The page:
bfisher
02-20-2012, 03:07 AM
The idea of angling or spiralling the blades has already been done (Crimson Talon). The only way for this idea to work correctly would be to have the blades and the fletching set at the same angle. Otherwise they would both give the arrow a different rate of spin. The broadhead (blades) are not supposed to spin the arow anyway. That is the purpose of the fletching. Their purpose is to spin the arrow and create enough drag to stabilize the arrow, keeping it on it's intended path. The tip has to be heavy enough to "pull" the arrow down range while the fletching creates enough drag to keep the tail end from trying to overtake the front end. Too much drag or not enough weight on the front can cause the arrow to drift as it flies, opening up groups at longer ranges.

The other problem with angled or spiralled blades is that once they enter flesh they keep on rotating the arrow. This causes unwanted friction which actually reduces potential penetration.

Gabriel454
02-20-2012, 07:38 PM
The idea of angling or spiralling the blades has already been done (Crimson Talon). The only way for this idea to work correctly would be to have the blades and the fletching set at the same angle. Otherwise they would both give the arrow a different rate of spin. The broadhead (blades) are not supposed to spin the arow anyway. That is the purpose of the fletching. Their purpose is to spin the arrow and create enough drag to stabilize the arrow, keeping it on it's intended path. The tip has to be heavy enough to "pull" the arrow down range while the fletching creates enough drag to keep the tail end from trying to overtake the front end. Too much drag or not enough weight on the front can cause the arrow to drift as it flies, opening up groups at longer ranges.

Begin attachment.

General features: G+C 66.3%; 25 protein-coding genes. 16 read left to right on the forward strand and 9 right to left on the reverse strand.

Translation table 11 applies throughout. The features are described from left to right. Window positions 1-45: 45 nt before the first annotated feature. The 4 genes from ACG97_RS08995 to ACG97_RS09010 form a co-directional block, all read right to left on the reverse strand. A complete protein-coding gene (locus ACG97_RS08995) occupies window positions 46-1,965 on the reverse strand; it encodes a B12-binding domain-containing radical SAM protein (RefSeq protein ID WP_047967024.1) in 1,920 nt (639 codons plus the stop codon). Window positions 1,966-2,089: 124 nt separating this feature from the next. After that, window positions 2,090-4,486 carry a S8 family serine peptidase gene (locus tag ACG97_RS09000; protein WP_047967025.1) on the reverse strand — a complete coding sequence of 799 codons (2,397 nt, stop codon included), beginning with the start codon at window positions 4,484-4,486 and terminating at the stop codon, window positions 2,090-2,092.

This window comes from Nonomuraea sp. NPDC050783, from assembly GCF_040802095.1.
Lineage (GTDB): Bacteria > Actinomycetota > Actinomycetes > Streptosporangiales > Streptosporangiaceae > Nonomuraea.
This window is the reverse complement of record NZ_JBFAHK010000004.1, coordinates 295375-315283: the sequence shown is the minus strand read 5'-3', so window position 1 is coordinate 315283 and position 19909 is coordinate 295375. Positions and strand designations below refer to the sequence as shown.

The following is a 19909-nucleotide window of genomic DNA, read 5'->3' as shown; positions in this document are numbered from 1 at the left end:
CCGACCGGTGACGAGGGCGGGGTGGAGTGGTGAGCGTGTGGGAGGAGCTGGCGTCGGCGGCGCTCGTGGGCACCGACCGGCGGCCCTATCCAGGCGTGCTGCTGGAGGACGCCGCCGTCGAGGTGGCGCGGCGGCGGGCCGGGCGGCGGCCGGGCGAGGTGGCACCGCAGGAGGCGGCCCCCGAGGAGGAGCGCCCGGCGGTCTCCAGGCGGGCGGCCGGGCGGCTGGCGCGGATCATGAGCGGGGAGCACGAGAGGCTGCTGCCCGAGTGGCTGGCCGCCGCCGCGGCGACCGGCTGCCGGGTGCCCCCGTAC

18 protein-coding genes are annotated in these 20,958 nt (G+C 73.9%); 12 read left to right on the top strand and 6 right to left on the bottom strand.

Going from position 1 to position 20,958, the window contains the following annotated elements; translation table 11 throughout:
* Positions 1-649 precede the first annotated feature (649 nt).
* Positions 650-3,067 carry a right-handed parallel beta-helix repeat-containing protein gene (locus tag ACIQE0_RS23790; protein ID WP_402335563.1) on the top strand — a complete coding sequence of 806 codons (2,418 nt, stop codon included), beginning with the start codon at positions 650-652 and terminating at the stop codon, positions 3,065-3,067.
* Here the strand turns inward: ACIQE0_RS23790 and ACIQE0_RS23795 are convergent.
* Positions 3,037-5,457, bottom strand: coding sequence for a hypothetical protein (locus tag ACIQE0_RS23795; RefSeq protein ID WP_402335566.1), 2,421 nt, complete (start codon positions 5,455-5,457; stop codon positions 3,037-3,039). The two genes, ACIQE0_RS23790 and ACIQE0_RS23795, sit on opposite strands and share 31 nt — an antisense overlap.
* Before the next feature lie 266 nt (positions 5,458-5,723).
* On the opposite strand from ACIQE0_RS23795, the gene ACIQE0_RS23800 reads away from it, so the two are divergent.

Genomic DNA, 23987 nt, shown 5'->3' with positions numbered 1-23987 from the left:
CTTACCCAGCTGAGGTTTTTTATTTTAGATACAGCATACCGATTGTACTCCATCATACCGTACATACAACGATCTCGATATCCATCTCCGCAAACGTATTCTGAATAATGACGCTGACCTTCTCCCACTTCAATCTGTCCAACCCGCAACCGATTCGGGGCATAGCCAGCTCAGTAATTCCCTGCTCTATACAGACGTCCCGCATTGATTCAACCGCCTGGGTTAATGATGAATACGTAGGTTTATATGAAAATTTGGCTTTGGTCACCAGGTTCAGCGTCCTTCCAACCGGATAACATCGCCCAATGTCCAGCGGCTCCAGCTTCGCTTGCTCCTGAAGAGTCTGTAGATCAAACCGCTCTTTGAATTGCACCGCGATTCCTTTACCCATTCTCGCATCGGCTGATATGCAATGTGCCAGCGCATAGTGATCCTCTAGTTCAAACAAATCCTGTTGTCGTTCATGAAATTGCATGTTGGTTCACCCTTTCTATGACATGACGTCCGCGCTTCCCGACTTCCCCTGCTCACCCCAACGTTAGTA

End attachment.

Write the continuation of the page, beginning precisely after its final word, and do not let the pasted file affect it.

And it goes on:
no
The other problem with angled or spiralled blades is that once they enter flesh they keep on rotating the arrow. This causes unwanted friction which actually reduces potential penetration.

Okay I wondered why there weren't any that had any helix. I could probably make a mechanical that would straighten the blades on impact, but by the time I do all that I might as well have a mechanical where the blades turn out on impact.

I think that having more weight would be okay, but some of the kinetic energy will be lost in gaining altitude to compensate for a heavier arrow.

It might be interesting to see if I could mold the blades so that they would have an airfoil shape that will cause lift, reduce drag, and spin the shaft that way, but as you stated, the fletching will have to have the correct helix in order to spin the arrow at the same rate. Scratch that. The problem is that the broad head, while great for enlarging the hole and causing hemorrhaging damages the arrow flight no matter how you look at it. So, a longer thinner blade would probably be the best for penetration and cutting area as well as the best for flight right up until it encounters a bone...

I think I'll just continue to tune up my bow for a while and just worry about making it perfect.

Gabriel454
02-21-2012, 07:08 AM
I understand now that the blade is not just for slicing a bigger hole, but also for penetration.

http://youtu.be/DEQBLu8c1gQ